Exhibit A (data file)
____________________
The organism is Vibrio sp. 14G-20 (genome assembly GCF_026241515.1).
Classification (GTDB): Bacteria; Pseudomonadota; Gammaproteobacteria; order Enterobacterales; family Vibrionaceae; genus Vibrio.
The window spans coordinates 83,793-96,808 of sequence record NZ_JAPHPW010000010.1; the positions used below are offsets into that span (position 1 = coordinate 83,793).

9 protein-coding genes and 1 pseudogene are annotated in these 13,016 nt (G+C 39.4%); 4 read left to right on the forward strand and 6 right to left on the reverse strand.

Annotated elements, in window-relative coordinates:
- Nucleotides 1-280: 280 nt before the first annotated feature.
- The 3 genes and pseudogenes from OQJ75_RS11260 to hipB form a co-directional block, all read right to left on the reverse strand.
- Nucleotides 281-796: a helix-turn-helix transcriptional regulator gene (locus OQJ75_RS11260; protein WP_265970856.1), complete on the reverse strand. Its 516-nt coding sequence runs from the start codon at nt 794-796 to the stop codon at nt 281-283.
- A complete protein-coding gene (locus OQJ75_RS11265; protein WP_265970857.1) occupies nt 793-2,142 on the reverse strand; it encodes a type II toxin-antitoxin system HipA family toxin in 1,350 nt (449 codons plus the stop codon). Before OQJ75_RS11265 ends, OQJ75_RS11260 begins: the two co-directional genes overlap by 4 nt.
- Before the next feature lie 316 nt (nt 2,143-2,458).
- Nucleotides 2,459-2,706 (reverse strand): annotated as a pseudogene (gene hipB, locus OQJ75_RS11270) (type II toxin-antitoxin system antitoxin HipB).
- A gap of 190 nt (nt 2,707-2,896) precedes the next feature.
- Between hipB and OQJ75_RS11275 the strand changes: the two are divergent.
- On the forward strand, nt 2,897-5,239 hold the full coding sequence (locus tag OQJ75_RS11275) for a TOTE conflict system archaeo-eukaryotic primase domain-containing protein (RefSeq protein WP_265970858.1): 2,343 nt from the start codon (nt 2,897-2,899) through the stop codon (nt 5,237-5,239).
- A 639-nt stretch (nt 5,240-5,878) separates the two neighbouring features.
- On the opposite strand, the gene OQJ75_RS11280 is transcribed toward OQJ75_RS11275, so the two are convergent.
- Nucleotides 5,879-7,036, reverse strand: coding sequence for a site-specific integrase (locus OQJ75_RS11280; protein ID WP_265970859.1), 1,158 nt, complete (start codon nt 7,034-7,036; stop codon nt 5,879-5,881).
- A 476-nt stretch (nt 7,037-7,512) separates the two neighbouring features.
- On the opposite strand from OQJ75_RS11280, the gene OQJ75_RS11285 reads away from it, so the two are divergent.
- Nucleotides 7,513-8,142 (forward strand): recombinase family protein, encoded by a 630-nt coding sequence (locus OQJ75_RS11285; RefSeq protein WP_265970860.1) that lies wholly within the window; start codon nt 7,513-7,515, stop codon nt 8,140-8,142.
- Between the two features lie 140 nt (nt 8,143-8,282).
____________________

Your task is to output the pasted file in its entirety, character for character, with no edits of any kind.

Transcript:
The organism is Vibrio sp. 14G-20 (genome assembly GCF_026241515.1).
Classification (GTDB): Bacteria; Pseudomonadota; Gammaproteobacteria; order Enterobacterales; family Vibrionaceae; genus Vibrio.
The window spans coordinates 83,793-96,808 of sequence record NZ_JAPHPW010000010.1; the positions used below are offsets into that span (position 1 = coordinate 83,793).

9 protein-coding genes and 1 pseudogene are annotated in these 13,016 nt (G+C 39.4%); 4 read left to right on the forward strand and 6 right to left on the reverse strand.

Annotated elements, in window-relative coordinates:
- Nucleotides 1-280: 280 nt before the first annotated feature.
- The 3 genes and pseudogenes from OQJ75_RS11260 to hipB form a co-directional block, all read right to left on the reverse strand.
- Nucleotides 281-796: a helix-turn-helix transcriptional regulator gene (locus OQJ75_RS11260; protein WP_265970856.1), complete on the reverse strand. Its 516-nt coding sequence runs from the start codon at nt 794-796 to the stop codon at nt 281-283.
- A complete protein-coding gene (locus OQJ75_RS11265; protein WP_265970857.1) occupies nt 793-2,142 on the reverse strand; it encodes a type II toxin-antitoxin system HipA family toxin in 1,350 nt (449 codons plus the stop codon). Before OQJ75_RS11265 ends, OQJ75_RS11260 begins: the two co-directional genes overlap by 4 nt.
- Before the next feature lie 316 nt (nt 2,143-2,458).
- Nucleotides 2,459-2,706 (reverse strand): annotated as a pseudogene (gene hipB, locus OQJ75_RS11270) (type II toxin-antitoxin system antitoxin HipB).
- A gap of 190 nt (nt 2,707-2,896) precedes the next feature.
- Between hipB and OQJ75_RS11275 the strand changes: the two are divergent.
- On the forward strand, nt 2,897-5,239 hold the full coding sequence (locus tag OQJ75_RS11275) for a TOTE conflict system archaeo-eukaryotic primase domain-containing protein (RefSeq protein WP_265970858.1): 2,343 nt from the start codon (nt 2,897-2,899) through the stop codon (nt 5,237-5,239).
- A 639-nt stretch (nt 5,240-5,878) separates the two neighbouring features.
- On the opposite strand, the gene OQJ75_RS11280 is transcribed toward OQJ75_RS11275, so the two are convergent.
- Nucleotides 5,879-7,036, reverse strand: coding sequence for a site-specific integrase (locus OQJ75_RS11280; protein ID WP_265970859.1), 1,158 nt, complete (start codon nt 7,034-7,036; stop codon nt 5,879-5,881).
- A 476-nt stretch (nt 7,037-7,512) separates the two neighbouring features.
- On the opposite strand from OQJ75_RS11280, the gene OQJ75_RS11285 reads away from it, so the two are divergent.
- Nucleotides 7,513-8,142 (forward strand): recombinase family protein, encoded by a 630-nt coding sequence (locus OQJ75_RS11285; RefSeq protein WP_265970860.1) that lies wholly within the window; start codon nt 7,513-7,515, stop codon nt 8,140-8,142.
- Between the two features lie 140 nt (nt 8,143-8,282).